Let's point out some other stuff here though, to make sure you're life goes better for the expertise on offer, not worse.

    Capped Rates: Some lenders still offer rates that fluctuate with the Bank OF Englands interest rate, but have a maximum that they'd ever get to, and not exceed even if the rate did.

    Banks are clever (ish) and charge more money over the base rate, to cover their ass(et)'s in case the few that they loan on, DO end up winning.

    Next: Why does the Bankof England raise and lower interest rates?

    Well, if we all go out and buy new LCD screens, new cars, and get bigger loans, more credit card debt etc, then the high street spending shows as going up, and the economy needs pulling back in, slowing down, and the rate goes up a fraction. In my opinion since the Bank of England took over this rate adjustment, from the government body (though I'm sure Mr Brown still sticks his oar in) it's been very well managed.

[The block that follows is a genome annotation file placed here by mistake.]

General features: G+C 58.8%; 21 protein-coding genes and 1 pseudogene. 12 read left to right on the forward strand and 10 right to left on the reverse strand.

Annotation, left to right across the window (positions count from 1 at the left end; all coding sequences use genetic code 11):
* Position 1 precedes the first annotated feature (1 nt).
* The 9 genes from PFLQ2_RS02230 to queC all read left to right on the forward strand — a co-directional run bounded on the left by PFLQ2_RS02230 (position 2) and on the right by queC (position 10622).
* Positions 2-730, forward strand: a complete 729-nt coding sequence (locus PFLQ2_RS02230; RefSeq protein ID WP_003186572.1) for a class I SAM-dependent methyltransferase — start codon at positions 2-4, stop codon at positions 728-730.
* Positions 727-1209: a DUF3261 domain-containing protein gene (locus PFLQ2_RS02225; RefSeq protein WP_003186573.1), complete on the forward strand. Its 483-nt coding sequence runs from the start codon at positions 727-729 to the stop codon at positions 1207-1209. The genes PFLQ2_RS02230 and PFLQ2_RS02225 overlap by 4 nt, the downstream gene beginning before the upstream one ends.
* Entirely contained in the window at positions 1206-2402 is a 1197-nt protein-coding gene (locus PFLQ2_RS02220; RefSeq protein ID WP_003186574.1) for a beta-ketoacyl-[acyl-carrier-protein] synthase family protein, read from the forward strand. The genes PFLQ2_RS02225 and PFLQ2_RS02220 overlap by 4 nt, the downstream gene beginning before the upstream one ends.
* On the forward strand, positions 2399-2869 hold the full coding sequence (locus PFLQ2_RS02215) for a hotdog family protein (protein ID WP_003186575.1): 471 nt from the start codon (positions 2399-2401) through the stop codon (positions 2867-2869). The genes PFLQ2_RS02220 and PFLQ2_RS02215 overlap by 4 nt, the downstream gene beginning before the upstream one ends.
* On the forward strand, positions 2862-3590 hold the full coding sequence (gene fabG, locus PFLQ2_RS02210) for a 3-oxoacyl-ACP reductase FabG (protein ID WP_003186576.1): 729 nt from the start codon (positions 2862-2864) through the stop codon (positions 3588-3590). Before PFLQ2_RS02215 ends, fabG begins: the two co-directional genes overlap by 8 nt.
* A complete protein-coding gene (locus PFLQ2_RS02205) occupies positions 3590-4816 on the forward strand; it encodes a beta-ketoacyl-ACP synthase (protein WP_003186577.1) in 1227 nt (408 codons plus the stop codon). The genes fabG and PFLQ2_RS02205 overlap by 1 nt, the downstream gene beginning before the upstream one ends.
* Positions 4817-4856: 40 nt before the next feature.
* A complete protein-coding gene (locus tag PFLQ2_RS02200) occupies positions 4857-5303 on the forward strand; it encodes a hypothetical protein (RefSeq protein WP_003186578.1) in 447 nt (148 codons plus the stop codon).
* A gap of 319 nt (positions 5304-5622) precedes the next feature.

Next up: this is what Uncle Zak asks EVERY SINGLE PERSON who is buying their first house:
    What are the chances that your first house is going to be the house you stay in for 8-10 years?

    Answer....alomst @:~: all. You wont still live there in 8-10. No one ever does. You'll need a bigger house. You'll need a different house. You'll need to move to a different area. You'll need a garage. You'll NOT need a garage anymore. It's impossible to say..but one thing I can tell you...

    In the next 3-4 years you won't have paid off anything substantial of your mortgage...maybe &#163;1000

    So you think of three things:
    1: if the house prices go up, at least you'r on the ladder, and you'rs goes up as well
    2: when you need to sell, can you pay it all off, with no penalty?
    3: can you pay more whenever you like, without penaly?